By Tom Christie
As rumored, LACMA has received two grants of $75,000 apiece from the Hollywood Foreign Press Association and from Ovation TV to prop up the museum's beleaguered film program – and hopefully kick off a new round of community support. Ovation, along with Time-Warner, also pledged an additional $1.5 million to market the program through their various media outlets.
A museum spokesperson said the money wasn't “enough in an ultimate sense but will keep the wheels on the bus for the time being.” LACMA's carefully worded press release lays out the museum's hopes for the film program, and is in effect an answer to its critics of late:
“LACMA's goals for its future film program include securing sustainable philanthropic support that provides a larger and more appropriate budget and affords more outreach and events to create broader awareness for the program overall. However, most importantly, the museum also intends to create a Film Department within the curatorial sphere of the museum that will be charged with critical thinking about the history and future of film as art as well as film's increasing importance in the larger narrative of art history.”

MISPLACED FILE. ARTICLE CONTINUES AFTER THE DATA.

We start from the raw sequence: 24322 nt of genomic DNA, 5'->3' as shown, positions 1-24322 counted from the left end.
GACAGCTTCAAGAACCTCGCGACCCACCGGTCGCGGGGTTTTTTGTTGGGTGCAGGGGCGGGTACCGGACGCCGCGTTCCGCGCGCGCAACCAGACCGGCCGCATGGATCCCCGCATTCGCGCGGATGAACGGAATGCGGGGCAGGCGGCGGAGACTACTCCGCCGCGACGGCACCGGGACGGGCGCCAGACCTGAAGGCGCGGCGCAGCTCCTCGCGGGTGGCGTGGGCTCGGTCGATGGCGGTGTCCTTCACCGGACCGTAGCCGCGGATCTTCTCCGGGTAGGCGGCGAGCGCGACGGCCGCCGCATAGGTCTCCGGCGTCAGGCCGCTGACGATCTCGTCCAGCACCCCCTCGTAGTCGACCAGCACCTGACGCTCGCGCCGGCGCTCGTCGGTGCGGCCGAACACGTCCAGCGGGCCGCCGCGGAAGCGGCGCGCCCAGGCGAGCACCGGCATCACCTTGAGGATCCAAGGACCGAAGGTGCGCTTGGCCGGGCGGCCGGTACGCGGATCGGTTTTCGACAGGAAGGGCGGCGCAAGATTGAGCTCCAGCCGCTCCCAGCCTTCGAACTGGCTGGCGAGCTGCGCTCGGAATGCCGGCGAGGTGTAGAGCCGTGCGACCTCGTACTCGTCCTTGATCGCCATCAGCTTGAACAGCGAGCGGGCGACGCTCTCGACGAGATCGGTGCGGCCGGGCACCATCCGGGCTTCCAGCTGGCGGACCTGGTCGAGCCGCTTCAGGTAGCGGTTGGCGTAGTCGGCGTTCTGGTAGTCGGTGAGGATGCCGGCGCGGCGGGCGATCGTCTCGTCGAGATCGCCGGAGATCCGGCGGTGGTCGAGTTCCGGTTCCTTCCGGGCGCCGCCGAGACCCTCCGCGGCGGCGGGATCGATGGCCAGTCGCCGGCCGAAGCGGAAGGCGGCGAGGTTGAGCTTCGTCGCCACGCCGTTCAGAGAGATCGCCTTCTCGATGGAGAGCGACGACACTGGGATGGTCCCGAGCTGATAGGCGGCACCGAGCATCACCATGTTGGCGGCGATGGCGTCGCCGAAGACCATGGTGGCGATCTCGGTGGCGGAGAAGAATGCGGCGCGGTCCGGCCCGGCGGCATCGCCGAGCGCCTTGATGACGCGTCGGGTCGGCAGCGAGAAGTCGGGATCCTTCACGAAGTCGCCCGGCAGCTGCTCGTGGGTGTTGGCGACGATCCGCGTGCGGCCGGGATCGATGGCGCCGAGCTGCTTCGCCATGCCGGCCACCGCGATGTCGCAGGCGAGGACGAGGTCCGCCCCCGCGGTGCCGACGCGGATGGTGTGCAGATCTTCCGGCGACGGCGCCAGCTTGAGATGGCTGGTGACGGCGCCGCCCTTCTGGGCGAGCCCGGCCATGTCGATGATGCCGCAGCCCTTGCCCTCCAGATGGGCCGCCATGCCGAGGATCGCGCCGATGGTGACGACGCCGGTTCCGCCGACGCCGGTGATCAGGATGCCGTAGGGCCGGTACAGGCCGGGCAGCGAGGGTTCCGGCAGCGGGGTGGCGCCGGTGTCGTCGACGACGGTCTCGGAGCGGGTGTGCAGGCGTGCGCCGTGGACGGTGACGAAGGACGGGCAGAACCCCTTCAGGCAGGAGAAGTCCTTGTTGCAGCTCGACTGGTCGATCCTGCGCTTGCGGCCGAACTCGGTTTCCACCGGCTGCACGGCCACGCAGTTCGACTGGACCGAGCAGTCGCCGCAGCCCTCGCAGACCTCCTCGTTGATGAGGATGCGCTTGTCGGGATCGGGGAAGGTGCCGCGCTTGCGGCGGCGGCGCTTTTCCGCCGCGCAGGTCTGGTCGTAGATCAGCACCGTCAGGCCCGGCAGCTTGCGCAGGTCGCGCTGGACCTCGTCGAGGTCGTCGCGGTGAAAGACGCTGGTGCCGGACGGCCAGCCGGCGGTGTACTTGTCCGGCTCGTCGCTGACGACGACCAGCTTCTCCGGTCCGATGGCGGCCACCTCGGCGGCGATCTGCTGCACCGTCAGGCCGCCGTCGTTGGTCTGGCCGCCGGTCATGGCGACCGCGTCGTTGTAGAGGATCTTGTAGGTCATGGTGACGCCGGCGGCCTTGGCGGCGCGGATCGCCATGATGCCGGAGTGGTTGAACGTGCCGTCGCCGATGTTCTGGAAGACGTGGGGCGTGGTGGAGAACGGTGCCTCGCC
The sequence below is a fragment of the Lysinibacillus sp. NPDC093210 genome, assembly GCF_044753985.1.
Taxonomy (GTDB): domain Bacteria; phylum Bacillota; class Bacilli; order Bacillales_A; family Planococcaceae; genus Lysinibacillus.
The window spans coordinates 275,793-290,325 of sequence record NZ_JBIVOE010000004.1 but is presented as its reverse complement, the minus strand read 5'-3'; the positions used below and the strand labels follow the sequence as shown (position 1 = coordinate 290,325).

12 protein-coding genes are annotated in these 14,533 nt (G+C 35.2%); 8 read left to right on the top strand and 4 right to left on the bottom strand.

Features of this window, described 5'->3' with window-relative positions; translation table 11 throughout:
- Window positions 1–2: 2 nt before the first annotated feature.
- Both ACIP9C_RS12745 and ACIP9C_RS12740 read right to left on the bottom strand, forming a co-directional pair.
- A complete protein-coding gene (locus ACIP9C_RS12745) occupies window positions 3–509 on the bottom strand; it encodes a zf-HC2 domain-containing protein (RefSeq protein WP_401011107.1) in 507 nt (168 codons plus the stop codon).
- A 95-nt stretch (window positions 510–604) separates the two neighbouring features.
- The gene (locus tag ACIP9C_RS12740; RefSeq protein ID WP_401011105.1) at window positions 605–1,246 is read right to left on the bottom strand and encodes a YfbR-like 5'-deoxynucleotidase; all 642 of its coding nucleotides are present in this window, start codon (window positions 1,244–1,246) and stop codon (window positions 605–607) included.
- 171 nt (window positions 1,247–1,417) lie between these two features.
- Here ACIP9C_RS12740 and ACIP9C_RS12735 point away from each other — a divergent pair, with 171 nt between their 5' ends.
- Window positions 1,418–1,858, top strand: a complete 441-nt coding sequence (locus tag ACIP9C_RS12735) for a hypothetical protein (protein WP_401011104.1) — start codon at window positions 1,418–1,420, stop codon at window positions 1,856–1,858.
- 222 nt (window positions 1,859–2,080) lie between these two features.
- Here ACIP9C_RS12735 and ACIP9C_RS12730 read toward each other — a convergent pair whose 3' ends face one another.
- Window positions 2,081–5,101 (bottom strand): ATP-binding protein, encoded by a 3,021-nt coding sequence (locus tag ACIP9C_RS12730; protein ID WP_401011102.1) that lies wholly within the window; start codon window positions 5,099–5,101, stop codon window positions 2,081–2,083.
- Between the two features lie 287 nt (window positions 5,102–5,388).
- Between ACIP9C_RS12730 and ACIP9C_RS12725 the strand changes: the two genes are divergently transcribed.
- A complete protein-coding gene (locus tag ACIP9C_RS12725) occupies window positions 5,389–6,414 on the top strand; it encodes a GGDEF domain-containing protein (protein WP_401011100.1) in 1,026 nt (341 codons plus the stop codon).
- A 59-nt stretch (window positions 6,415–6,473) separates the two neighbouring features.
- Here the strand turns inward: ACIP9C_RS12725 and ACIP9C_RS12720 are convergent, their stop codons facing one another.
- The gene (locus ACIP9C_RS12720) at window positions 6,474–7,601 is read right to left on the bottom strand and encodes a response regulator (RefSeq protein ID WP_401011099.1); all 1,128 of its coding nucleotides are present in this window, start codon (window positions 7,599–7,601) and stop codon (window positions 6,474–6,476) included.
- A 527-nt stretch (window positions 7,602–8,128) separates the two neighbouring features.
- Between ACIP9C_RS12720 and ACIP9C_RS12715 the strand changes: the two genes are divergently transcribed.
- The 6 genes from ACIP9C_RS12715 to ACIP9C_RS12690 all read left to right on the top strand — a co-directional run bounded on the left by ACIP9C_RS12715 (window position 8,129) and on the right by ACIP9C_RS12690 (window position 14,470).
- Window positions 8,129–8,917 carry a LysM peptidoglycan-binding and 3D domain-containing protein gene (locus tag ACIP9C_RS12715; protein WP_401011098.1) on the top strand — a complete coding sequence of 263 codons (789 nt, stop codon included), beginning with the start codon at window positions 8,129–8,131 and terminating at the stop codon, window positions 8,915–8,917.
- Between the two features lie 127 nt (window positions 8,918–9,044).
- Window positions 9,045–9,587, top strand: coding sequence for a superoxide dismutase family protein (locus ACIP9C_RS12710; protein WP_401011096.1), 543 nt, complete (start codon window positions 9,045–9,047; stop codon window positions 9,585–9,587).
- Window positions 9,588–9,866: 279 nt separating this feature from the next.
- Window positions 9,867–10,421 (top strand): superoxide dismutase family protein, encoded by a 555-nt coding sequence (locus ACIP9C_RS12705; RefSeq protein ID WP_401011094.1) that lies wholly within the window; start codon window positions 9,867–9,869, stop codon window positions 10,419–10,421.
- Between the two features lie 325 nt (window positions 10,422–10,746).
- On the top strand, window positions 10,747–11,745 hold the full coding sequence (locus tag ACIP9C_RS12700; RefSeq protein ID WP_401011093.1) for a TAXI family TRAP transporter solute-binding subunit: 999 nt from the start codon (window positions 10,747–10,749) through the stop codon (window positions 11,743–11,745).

In other words, it's not going away, it's going to be different, and
it might – just might – be a bigger, better art-museum film program.
The question, as always, is how to pay for it. And while the announced
grants are nice, it's telling that they came from an artsy TV network
and a group of foreign journalists no doubt justifiably horrified at
the possibility of not getting a regular dose of Eric Rohmer and Alain
Resnais, et al. Not a penny, so far, from the vastly resourced
Hollywood film community itself – studios, executives, actors,
directors, any number of whom could stick their hand into one pocket
and, with a little change found there gathering lint, create an
endowment for LACMA's film program. George Lucas gave $175 million to
USC, Robert Zemeckis $5 million; various others a total of $50 million.
Maybe LACMA needs a football team.